Has America lost sight of the true meaning of Halloween? The Onion investigates.

October 30, 2008 | By | 6 Replies More

The Onion has a spirited debate on whether Americans have lost sight of the true meaning of Halloween.  How timely!

In The Know: Has Halloween Become Overcommercialized?


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Category: Humor, Videos

About the Author ()

Erich Vieth is an attorney focusing on consumer law litigation and appellate practice. He is also a working musician and a writer, having founded Dangerous Intersection in 2006. Erich lives in the Shaw Neighborhood of St. Louis, Missouri, where he lives half-time with his two extraordinary daughters.

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  1. Dan Klarmann says:

    Bloody Marvelous! On this, the eve of All Hallows Day, all should pause and acknowledge the reason for the season. I do use real bones to guard my portal. Well, goat bones. I had to settle for a medical model cast in plastic from human bones because of some silly custom about not trading in human remains.

    <img src="http://dangerousintersection.org/wp-content/uploads/2008/05/p1060111.jpg&quot; alt="Medical skeleton model in the attic">

    Also my gargoyles are cast in concrete and resin rather than properly carved from stone by consecrated craftsmen.

    And my lights are not proper animal fat burning luminariae, but from electricity produced from the departing remains of ancient sea life (coal) or the rendered atoms of the heaviest elements (New Cue Ler).

  2. Niklaus Pfirsig says:

    It is really bad in my town, which has been taken over by the Mentalist followers of some pagan prophet named Fundah. A roving band of these Fundah Mentalist thugs raided my home and took my copy of the Necronomicon, an heirloom that has been in my family since my Visigoth ancestors moved to the lands of the Speir-Daagum, and every book written in the olde tongue, as they prepared for one of their many book-burning rituals.

    So this year for the Samhain, I must improvise. I have procurred a paperback copy of the Necronomicon, but I know its power is weak.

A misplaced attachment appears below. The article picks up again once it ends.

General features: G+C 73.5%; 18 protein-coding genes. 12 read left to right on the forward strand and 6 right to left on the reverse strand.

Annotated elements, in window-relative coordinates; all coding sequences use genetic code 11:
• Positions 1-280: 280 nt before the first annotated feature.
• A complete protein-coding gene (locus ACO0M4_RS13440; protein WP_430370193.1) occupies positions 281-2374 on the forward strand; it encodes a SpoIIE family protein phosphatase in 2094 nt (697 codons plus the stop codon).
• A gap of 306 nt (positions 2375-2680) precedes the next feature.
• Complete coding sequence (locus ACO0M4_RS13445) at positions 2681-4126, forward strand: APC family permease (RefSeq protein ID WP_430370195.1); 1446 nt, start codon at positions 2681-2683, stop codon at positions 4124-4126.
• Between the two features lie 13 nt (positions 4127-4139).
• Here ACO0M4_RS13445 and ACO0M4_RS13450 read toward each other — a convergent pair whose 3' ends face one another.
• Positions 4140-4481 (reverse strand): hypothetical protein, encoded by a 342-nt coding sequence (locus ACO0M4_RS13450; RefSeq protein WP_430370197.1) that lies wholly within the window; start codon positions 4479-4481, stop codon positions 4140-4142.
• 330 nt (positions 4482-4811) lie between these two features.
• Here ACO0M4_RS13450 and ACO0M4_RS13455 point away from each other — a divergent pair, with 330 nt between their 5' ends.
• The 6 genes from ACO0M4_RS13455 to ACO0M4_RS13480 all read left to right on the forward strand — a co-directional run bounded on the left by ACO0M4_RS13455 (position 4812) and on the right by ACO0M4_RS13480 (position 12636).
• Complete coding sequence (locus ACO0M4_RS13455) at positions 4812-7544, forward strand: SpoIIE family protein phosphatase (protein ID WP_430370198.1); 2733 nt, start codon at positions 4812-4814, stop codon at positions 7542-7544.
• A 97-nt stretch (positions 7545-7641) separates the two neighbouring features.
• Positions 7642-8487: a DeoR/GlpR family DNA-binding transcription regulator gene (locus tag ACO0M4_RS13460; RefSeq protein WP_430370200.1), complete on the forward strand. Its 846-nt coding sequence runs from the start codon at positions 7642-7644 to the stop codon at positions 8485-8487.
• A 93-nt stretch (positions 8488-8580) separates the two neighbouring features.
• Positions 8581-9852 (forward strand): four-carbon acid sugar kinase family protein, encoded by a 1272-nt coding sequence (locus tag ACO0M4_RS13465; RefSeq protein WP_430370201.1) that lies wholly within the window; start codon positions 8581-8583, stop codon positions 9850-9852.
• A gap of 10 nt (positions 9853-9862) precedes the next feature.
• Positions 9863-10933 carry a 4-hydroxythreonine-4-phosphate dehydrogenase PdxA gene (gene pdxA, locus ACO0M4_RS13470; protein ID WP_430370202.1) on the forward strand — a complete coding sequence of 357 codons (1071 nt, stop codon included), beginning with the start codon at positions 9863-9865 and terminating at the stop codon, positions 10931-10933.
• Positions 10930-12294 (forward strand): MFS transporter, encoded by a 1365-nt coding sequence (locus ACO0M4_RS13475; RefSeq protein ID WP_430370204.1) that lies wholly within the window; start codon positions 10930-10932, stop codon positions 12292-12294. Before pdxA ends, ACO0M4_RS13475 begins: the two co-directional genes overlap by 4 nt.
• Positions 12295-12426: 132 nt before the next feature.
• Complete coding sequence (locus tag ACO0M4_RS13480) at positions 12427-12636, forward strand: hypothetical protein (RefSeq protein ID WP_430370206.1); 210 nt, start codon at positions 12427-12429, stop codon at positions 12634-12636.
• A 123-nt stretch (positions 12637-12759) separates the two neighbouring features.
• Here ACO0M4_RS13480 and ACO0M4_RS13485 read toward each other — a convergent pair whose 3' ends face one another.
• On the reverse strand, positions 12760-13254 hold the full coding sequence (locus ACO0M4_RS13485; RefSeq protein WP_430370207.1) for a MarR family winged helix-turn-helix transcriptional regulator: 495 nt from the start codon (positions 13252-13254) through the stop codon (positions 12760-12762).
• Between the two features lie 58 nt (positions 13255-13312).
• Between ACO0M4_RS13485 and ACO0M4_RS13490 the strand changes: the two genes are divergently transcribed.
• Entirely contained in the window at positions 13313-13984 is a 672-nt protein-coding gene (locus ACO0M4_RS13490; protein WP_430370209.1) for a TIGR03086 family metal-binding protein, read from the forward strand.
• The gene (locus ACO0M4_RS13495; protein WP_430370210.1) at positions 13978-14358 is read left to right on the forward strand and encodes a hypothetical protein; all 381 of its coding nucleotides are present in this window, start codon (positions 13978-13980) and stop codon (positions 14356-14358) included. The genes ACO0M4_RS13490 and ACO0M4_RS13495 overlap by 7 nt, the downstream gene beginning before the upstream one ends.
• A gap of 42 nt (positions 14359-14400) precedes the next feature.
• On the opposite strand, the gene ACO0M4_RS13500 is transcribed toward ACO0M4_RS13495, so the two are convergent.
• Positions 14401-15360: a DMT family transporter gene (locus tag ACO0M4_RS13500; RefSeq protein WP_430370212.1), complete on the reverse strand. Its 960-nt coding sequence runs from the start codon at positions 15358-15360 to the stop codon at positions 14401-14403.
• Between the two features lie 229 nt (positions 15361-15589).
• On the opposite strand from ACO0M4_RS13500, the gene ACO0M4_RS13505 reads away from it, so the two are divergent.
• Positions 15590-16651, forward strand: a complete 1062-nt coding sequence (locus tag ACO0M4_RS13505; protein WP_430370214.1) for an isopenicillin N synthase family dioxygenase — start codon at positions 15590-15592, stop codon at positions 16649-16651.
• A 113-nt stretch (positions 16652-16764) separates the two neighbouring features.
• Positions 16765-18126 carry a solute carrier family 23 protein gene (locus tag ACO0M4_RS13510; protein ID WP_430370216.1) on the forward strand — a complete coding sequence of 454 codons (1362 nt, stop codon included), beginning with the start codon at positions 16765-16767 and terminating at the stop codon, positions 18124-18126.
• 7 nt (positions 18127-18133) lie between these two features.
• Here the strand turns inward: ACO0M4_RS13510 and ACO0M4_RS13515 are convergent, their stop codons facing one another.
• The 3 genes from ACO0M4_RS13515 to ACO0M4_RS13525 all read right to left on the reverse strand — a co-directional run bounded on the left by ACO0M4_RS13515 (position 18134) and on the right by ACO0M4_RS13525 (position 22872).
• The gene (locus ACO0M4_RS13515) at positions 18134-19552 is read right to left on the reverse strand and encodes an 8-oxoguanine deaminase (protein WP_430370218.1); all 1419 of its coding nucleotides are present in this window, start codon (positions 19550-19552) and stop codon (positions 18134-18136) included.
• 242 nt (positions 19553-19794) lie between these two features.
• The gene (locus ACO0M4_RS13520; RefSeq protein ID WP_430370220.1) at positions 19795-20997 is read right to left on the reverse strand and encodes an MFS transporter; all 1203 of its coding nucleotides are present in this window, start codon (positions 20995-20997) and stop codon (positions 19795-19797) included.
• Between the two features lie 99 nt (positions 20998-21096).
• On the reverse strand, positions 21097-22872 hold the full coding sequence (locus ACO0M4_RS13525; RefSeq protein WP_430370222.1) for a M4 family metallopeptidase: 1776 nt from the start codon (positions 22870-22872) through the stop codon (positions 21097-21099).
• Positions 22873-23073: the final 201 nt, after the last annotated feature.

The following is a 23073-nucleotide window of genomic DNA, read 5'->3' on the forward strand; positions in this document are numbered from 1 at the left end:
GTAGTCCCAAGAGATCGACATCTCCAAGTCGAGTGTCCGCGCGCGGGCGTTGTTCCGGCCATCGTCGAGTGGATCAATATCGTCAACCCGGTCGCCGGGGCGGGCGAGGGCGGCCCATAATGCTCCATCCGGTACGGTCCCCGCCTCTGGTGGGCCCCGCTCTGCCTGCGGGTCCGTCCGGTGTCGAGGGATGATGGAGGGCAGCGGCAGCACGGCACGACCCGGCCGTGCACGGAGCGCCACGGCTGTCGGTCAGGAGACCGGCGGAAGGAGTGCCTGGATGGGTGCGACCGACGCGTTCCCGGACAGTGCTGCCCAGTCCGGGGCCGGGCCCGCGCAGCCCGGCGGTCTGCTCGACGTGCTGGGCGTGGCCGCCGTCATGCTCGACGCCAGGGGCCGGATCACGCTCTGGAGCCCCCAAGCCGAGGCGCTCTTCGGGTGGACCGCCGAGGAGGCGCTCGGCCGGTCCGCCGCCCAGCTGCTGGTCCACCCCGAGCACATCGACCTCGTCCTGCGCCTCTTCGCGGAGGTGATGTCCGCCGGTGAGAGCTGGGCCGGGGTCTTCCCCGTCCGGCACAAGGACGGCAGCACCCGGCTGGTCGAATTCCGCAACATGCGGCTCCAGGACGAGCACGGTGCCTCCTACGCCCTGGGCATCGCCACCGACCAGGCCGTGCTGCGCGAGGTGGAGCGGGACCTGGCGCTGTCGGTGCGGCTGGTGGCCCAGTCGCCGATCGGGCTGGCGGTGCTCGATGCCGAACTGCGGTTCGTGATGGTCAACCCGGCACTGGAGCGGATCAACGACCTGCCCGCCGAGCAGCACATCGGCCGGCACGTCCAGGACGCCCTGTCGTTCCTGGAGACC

The outlook is not good.

  3. Erich Vieth says:

    Question: Must one use a sacrificial altar made of natural stone, or do the modern composites (such as Corian or even cheaper laminates) work just as well? I'm thinking of saving some money on the cheaper altar, trying it out on a few neighborhood squirrels, then moving on up the chain of being. I assume altars come with some sort of warranty . . .

  4. Dan Klarmann says:

    Niklaus: The power of the book is not in the quality or vintage of paper and ink. Power comes from understanding the Word.

    Although a vintage leather bound Necronomicon hand written on calf skin vellum using a raven quill in oak-gall ink with cobalt blue and gold-leaf illumination would be way cool!

  5. Dan Klarmann says:

    Erich: The Bible says that sacrifices are only acceptable on unworked stone. No carving or embellishment. A purist would insist that the stone must remain where God has placed it to be a valid altar. Exodus 20:25

    Other gods may not be so picky.

  6. Dan Klarmann says:

    Music video for Halloween: A Hard Day's Night of the Living Dead

    <object width="425" height="344"><param name="movie" value="http://www.youtube.com/v/jP6nYs9Il7c&hl=en&fs=1"></param><param name="allowFullScreen" value="true"></param><param name="allowscriptaccess" value="always"></param><embed src="http://www.youtube.com/v/jP6nYs9Il7c&hl=en&fs=1&quot; type="application/x-shockwave-flash" allowscriptaccess="always" allowfullscreen="true" width="425" height="344"></embed></object>

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